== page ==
MLK: Power and non-violence

Martin Luther King Jr opposed a racist, unjust system – but sought to love those within it.



MLK: The march for votes


Martin Luther King Jr opposed a racist, unjust system – but sought to love those within it.


SIMON SMART: Jesus gave the world a new “tune” when it came to enemies – relinquish violence in favour of love.

Someone who truly embodied that radical teaching – to great effect – was a Baptist preacher from America’s south. He led the fight for civil rights for African Americans from 1955 until his assassination in 1968.

The Reverend Doctor Martin Luther King Jr.

On August 28, 1963, on the steps of the Lincoln Memorial in Washington DC, King delivered a piece of rhetorical brilliance that became a high point of the Civil Rights Movement. Under the gaze of one great emancipator, he would unfold his vision of another social revolution.

250,000 people gathered here for the march on Washington – a massive rally to demand civil and economic rights for African Americans. It was late in the day, and King stepped up to the microphone and delivered his unforgettable “I have a dream” speech.

MARTIN LUTHER KING JR (ARCHIVE): “One day right there in Alabama, little black boys and black girls will be able to join hands with little white boys and white girls as sisters and brothers – I have a dream today.”

SIMON SMART: Littered through the speech were allusions to Shakespeare, famous folk songs, the Declaration of Independence, and especially the Bible. Have a listen to this:

“I have a dream that one day every valley shall be exalted, every hill and mountain shall be made low” – that’s straight out of the book of Isaiah.

Or what about this, from the prophet Amos: “We will not be satisfied until justice rolls down like waters and righteousness like a mighty stream”.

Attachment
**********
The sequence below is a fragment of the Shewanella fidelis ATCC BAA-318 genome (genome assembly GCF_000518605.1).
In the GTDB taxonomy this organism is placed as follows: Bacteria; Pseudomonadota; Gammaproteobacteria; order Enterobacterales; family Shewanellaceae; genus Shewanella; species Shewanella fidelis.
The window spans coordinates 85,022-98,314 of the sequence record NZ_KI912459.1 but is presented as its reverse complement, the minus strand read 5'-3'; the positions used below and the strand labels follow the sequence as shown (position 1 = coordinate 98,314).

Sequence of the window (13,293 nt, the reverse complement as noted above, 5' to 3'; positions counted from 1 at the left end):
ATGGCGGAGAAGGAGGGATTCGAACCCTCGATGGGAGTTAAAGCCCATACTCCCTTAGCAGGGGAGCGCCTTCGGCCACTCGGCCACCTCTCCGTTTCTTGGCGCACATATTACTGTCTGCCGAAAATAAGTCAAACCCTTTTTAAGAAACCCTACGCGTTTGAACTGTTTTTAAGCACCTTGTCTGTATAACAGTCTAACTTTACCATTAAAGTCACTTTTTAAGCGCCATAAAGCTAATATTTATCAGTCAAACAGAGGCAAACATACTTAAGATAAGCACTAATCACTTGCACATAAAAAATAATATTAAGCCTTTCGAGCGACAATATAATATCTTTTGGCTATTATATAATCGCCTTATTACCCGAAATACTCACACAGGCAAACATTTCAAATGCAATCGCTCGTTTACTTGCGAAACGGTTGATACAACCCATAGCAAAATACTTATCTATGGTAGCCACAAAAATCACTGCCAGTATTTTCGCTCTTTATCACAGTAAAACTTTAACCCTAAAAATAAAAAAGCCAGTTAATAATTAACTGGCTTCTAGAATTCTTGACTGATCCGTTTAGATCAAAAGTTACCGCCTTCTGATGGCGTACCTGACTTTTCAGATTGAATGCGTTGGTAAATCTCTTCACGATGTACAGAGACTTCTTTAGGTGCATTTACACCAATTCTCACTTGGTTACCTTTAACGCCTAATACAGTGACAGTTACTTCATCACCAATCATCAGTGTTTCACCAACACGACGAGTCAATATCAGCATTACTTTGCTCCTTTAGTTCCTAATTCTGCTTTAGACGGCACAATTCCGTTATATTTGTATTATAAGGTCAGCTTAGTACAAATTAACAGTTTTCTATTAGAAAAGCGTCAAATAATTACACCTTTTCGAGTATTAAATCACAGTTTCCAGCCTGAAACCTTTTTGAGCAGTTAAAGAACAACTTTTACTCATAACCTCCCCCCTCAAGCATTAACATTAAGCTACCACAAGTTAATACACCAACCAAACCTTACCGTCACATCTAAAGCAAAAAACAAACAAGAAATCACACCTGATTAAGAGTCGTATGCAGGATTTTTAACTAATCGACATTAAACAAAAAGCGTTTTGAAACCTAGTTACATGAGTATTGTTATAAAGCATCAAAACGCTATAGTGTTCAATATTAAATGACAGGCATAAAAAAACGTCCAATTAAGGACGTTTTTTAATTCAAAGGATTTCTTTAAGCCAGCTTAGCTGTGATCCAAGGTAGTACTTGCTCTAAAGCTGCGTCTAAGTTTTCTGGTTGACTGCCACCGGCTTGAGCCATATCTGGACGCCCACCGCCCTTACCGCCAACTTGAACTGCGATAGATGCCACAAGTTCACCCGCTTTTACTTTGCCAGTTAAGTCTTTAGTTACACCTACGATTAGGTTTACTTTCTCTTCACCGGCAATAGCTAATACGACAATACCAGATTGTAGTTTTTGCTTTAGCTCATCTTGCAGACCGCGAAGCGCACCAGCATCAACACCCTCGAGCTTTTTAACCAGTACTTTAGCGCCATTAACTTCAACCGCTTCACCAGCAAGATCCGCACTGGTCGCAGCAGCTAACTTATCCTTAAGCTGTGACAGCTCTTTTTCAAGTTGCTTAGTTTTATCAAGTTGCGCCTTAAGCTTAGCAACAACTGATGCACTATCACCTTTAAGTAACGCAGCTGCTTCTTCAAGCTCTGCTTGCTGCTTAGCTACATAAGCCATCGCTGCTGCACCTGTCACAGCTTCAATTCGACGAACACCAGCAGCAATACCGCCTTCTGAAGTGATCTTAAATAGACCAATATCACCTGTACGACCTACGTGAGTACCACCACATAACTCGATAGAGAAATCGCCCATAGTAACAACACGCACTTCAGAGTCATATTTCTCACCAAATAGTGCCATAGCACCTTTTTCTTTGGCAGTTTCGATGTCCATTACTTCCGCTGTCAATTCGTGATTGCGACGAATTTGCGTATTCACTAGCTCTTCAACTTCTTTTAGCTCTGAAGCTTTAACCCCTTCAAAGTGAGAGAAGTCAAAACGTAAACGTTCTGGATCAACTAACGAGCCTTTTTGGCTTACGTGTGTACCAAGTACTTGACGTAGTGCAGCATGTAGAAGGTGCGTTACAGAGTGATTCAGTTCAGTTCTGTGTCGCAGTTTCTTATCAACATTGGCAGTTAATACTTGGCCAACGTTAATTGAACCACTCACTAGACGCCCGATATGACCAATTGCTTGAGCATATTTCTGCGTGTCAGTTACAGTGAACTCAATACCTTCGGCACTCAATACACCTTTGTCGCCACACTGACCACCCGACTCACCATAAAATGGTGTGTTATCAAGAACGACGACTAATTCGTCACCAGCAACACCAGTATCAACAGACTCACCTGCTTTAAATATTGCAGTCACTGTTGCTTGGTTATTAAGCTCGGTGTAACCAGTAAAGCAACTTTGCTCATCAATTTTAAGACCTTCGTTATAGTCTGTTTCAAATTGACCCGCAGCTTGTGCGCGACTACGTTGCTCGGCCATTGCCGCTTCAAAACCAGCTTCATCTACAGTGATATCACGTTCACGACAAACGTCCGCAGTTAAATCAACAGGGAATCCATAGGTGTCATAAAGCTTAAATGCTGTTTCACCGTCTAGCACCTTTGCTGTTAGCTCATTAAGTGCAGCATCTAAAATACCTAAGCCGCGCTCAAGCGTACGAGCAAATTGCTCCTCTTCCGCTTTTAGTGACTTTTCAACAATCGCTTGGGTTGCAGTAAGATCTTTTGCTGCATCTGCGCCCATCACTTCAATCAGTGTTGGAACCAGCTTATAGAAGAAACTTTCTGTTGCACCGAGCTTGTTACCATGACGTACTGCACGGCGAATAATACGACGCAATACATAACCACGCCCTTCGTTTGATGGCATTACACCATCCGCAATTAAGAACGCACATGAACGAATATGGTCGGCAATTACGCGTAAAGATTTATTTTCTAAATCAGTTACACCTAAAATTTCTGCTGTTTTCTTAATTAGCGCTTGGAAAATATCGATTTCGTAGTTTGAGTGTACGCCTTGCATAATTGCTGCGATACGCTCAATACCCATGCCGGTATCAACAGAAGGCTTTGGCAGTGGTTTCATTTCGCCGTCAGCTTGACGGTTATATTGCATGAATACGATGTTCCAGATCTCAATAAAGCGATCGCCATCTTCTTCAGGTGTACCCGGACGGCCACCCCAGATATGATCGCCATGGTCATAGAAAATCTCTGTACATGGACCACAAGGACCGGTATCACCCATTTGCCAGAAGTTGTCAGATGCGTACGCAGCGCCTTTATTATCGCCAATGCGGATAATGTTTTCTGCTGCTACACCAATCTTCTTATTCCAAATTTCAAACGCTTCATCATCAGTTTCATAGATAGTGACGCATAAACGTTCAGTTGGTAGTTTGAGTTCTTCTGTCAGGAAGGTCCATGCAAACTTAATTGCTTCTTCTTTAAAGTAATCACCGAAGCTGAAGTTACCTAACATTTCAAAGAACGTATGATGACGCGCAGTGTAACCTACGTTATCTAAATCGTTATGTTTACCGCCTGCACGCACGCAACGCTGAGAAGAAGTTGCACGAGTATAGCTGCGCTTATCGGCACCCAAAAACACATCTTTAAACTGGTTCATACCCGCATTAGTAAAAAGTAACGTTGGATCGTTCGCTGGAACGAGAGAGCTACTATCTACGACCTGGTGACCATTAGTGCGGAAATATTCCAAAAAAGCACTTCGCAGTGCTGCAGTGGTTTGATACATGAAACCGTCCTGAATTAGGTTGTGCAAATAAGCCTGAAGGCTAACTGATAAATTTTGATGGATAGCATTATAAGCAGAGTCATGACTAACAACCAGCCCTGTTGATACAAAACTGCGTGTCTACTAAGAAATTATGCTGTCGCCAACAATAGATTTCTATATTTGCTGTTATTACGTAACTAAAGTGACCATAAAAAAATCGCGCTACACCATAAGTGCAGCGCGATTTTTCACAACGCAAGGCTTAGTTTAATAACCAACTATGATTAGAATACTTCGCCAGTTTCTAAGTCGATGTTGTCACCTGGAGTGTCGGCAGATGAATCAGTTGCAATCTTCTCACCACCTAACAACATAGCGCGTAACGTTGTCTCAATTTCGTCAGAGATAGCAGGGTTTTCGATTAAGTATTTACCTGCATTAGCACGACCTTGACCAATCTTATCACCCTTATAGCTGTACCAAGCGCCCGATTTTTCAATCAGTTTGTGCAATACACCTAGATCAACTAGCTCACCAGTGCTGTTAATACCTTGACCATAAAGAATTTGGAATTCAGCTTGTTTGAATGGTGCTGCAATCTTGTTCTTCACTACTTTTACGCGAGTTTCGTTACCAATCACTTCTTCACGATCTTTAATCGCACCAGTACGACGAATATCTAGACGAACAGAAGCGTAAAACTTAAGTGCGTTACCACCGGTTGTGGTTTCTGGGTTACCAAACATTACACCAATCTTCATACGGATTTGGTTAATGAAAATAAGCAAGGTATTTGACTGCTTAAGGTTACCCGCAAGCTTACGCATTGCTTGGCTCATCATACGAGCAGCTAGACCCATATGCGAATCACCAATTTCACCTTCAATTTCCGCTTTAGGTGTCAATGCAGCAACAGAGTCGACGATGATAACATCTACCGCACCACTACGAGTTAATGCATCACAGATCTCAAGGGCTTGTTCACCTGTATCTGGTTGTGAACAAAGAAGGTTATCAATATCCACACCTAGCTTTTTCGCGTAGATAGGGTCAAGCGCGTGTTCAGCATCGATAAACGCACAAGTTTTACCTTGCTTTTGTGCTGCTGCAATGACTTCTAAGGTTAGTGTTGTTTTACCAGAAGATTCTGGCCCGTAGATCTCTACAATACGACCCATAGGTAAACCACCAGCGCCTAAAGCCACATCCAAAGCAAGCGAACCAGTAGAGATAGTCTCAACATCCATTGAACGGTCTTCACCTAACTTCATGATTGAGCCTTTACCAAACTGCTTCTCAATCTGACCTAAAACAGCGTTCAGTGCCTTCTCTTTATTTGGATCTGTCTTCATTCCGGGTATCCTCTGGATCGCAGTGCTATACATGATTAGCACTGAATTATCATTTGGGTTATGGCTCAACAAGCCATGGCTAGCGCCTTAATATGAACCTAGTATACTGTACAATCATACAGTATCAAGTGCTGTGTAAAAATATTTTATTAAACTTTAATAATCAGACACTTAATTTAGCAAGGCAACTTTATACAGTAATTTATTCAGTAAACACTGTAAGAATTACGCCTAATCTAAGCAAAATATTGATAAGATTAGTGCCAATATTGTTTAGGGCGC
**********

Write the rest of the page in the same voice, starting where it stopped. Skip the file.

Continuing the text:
King wasn’t just a great orator. His whole approach to the battle for civil rights was shaped by his faith and his understanding of the profound ethic of love at its centre.

MARIA J. STEPHAN: Martin Luther King was able to apply the Christian notion of love and connect it to the Gandhian method of nonviolent resistance in a very powerful way. The idea that you can resist a system but still love individuals and treat them with respect and honour. The idea that evil must be resisted; it should never be normalised. And the idea that mass nonviolent action can be a force for powerful change, is a set of principles and a message that I think will endure the test of time.

SIMON SMART: King began his journey into the leadership of the Civil Rights Movement here at Dexter Avenue Baptist Church in Montgomery, Alabama, where he was thrust – reluctantly at first – into the limelight as a key leader of the Montgomery bus boycott.

MARTIN LUTHER KING JR (ARCHIVE): “For several weeks now, we, the negro citizens of Montgomery, have been involved in a nonviolent protest against the injustices which we have experienced on the buses for a number of years. This is a nonviolent protest. We are depending on moral and spiritual forces using the method of passive resistance.”